For those wanting to incorporate the train ride into a longer trip, Explore Montenegro also offers a five-night package from Ł899 per person including return flights from London (Luton – Belgrade, Dubrovnik – Gatwick), five nights’ accommodation (one in the characterful Hotel Moskva in Belgrade and four in Montenegro), traditional dinner and guided tour of Belgrade, fully inclusive day on the Blue Train and a boat trip around the Bay of Kotor. All transfers included.
While there is a certain logic in doing the Tito train ride from the city to the coast (Belgrade to Bar), there is also a strong case for doing it the other way round. Both journeys start at 9am which means that if travelling from the coast you will enjoy the most spectacular scenery (through Montenegro) in clear daylight. Travelling from Belgrade, the light might be beginning to fade for this stretch.
Don’t leave Montenegro without trying at least one bottle of Vranac (Black Stallion) red.
Join locals at the Belgrade Fortress to catch the sun setting at the spot where the river Danube merges with the Sava.
Ł1 buys you 131 Serbian dinar and about nine Croatian kuna. The currency in Montenegro is the euro, even though the country is not even a member of the European Union.
ON THE TITO TRAIL
There are a number Tito-related sights in the countries of the former Yugoslavia, including:
Kumrovec, a village in northern Croatia, is the place in which Tito was born (his father was Croatian, his mother Slovenian). His former home is now a museum forming part of a larger collection of houses depicting how life was lived in Croatia in the late 19th/early 20th centuries.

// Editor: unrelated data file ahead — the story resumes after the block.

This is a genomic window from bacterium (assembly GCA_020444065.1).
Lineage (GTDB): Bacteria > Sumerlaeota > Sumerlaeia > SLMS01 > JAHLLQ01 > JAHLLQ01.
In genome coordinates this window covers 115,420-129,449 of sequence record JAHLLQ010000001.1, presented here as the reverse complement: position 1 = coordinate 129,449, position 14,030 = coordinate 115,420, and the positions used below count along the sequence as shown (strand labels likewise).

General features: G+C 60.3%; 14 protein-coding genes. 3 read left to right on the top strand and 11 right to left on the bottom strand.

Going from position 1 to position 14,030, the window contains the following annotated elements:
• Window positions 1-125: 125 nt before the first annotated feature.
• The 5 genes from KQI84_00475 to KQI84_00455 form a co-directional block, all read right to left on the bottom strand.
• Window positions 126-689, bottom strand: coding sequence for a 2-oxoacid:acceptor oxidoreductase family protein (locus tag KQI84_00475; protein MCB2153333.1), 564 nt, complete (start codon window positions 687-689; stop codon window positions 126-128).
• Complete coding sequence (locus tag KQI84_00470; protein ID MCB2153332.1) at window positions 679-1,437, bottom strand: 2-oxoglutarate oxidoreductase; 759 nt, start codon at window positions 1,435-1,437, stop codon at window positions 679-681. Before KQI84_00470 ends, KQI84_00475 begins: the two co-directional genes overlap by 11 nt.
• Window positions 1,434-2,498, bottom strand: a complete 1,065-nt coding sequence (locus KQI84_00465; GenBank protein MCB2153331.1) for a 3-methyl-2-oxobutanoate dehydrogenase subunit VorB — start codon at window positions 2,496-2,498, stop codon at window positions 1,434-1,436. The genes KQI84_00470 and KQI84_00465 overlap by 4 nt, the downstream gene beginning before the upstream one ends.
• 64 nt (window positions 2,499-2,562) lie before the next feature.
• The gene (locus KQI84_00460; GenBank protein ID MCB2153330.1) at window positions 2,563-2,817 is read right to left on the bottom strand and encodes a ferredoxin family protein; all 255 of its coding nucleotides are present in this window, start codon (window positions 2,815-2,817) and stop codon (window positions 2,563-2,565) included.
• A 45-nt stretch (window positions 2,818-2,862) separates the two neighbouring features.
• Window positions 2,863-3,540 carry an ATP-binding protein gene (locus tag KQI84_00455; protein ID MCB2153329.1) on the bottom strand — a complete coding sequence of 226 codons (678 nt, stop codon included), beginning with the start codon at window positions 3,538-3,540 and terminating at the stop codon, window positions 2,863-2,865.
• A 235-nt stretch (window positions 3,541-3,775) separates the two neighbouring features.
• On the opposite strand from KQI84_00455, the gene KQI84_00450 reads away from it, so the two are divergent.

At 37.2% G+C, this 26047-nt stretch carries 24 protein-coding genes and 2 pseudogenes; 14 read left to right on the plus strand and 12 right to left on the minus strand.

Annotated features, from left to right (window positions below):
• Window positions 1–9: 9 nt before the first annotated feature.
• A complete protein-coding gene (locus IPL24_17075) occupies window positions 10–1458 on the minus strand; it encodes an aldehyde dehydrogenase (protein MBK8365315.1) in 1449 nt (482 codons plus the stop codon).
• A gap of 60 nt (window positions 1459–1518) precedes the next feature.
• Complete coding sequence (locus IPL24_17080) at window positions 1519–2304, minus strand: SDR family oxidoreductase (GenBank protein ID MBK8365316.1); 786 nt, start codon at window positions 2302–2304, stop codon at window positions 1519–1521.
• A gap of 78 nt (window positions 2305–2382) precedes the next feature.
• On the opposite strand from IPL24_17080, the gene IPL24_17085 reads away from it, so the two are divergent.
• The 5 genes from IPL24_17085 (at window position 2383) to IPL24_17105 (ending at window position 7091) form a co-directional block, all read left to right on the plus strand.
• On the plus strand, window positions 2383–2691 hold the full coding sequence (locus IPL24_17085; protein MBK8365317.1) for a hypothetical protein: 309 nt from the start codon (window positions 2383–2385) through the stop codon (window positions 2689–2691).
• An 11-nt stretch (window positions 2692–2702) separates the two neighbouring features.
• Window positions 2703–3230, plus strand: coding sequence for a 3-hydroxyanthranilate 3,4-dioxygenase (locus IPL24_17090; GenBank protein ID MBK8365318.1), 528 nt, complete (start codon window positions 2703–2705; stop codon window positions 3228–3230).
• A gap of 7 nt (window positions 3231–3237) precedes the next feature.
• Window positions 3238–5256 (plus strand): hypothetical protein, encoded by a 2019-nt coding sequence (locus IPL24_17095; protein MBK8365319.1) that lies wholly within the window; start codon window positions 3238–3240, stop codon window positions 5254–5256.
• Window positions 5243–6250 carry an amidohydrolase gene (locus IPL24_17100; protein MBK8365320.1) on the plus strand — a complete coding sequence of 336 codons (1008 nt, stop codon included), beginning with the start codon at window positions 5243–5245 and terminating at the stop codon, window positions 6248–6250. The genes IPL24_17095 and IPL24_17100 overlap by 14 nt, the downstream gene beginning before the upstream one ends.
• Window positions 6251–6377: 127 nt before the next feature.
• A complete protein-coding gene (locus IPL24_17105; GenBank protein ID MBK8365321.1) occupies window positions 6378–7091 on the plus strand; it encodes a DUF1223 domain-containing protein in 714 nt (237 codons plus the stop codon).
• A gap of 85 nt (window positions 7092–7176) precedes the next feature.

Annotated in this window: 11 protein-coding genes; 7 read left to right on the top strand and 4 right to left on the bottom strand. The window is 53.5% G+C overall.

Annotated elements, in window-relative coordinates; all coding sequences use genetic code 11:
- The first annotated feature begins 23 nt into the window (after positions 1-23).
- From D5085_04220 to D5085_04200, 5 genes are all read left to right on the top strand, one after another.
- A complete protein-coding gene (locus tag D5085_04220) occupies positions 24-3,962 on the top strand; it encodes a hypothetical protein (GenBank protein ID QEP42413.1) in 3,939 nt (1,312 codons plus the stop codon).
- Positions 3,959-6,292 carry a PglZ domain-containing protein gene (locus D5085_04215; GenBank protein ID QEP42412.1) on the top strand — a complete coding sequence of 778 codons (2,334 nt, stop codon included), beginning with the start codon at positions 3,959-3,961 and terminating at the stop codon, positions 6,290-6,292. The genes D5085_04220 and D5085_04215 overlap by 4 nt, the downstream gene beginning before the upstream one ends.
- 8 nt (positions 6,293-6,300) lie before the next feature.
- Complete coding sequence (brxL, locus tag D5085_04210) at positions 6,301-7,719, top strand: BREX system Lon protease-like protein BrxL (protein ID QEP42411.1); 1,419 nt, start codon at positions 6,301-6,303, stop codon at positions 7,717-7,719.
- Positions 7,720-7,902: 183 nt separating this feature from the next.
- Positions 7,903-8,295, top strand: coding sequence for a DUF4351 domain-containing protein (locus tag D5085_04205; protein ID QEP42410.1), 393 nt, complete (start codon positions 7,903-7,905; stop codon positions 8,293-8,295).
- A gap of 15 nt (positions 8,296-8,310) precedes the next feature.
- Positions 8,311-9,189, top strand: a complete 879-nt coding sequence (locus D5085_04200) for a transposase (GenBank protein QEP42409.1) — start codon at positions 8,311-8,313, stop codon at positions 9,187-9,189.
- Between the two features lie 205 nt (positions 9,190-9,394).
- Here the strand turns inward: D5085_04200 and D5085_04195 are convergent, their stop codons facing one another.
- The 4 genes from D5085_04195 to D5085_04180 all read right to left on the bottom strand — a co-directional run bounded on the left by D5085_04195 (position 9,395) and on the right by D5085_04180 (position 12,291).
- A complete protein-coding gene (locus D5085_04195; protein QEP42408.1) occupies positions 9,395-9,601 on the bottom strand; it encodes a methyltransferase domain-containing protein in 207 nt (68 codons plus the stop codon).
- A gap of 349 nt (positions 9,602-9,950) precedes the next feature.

The Valley of Heroes in Bosnia commemorates the place where in May/June 1943 the Partisan forces led by Tito managed to escape a vastly superior German and Axis force and then re-group.
The Croatian islands of Brioni where Tito liked to sun himself were also the place he entertained among others, Sofia Loren, Richard Burton and Elizabeth Taylor.
Today the islands are a national park with several hotels. Vila Bled in Slovenia, another picturesque spot in which Tito liked to relax, now an upmarket hotel.
The Technical Museum of Slovenia in Bistra contains several of the prestigious cars presented to Tito – including a 1937 Packard (a gift from Stalin before they fell out), a 1939 Mercedes and a 1952 Rolls-Royce.
The Tito Mausoleum is located in the House of Flowers in the lovely garden of what used to be his Belgrade residence. Nearby is a museum containg some of the vast number of gifts he received – including African spears, Burmese swords and brightly coloured Bolivian costumes.
WHAT TO AVOID
Throughout the former Yugoslavia the subject of the war will inevitably come up. Try not to be judgemental.
DID YOU KNOW?
The bar-lined Stahinjica Bana Street in Belgrade is known as Silicon Valley.